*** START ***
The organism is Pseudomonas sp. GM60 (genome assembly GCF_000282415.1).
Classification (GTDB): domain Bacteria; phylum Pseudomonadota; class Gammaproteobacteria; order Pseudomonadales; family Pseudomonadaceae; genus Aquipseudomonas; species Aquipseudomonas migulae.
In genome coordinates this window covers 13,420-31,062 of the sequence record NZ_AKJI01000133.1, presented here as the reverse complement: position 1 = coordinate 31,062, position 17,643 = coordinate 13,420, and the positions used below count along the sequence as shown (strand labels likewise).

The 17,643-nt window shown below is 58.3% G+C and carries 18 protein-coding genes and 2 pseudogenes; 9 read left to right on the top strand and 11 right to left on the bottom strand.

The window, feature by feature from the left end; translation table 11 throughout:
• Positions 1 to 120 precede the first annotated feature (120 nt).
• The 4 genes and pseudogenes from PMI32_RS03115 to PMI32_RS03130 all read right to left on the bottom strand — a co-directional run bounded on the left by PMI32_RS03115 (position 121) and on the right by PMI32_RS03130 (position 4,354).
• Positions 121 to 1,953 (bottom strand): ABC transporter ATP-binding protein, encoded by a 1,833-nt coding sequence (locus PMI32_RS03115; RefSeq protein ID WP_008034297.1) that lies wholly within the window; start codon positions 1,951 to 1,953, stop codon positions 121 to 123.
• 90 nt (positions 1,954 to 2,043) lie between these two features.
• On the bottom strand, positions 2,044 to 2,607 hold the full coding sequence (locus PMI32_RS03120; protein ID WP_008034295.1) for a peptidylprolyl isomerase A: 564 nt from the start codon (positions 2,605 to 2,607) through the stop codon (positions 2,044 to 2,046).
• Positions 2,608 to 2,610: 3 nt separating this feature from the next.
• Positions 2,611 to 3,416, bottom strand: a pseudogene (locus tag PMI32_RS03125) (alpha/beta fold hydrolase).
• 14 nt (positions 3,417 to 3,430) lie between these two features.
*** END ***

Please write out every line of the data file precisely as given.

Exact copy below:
The organism is Pseudomonas sp. GM60 (genome assembly GCF_000282415.1).
Classification (GTDB): domain Bacteria; phylum Pseudomonadota; class Gammaproteobacteria; order Pseudomonadales; family Pseudomonadaceae; genus Aquipseudomonas; species Aquipseudomonas migulae.
In genome coordinates this window covers 13,420-31,062 of the sequence record NZ_AKJI01000133.1, presented here as the reverse complement: position 1 = coordinate 31,062, position 17,643 = coordinate 13,420, and the positions used below count along the sequence as shown (strand labels likewise).

The 17,643-nt window shown below is 58.3% G+C and carries 18 protein-coding genes and 2 pseudogenes; 9 read left to right on the top strand and 11 right to left on the bottom strand.

The window, feature by feature from the left end; translation table 11 throughout:
• Positions 1 to 120 precede the first annotated feature (120 nt).
• The 4 genes and pseudogenes from PMI32_RS03115 to PMI32_RS03130 all read right to left on the bottom strand — a co-directional run bounded on the left by PMI32_RS03115 (position 121) and on the right by PMI32_RS03130 (position 4,354).
• Positions 121 to 1,953 (bottom strand): ABC transporter ATP-binding protein, encoded by a 1,833-nt coding sequence (locus PMI32_RS03115; RefSeq protein ID WP_008034297.1) that lies wholly within the window; start codon positions 1,951 to 1,953, stop codon positions 121 to 123.
• 90 nt (positions 1,954 to 2,043) lie between these two features.
• On the bottom strand, positions 2,044 to 2,607 hold the full coding sequence (locus PMI32_RS03120; protein ID WP_008034295.1) for a peptidylprolyl isomerase A: 564 nt from the start codon (positions 2,605 to 2,607) through the stop codon (positions 2,044 to 2,046).
• Positions 2,608 to 2,610: 3 nt separating this feature from the next.
• Positions 2,611 to 3,416, bottom strand: a pseudogene (locus tag PMI32_RS03125) (alpha/beta fold hydrolase).
• 14 nt (positions 3,417 to 3,430) lie between these two features.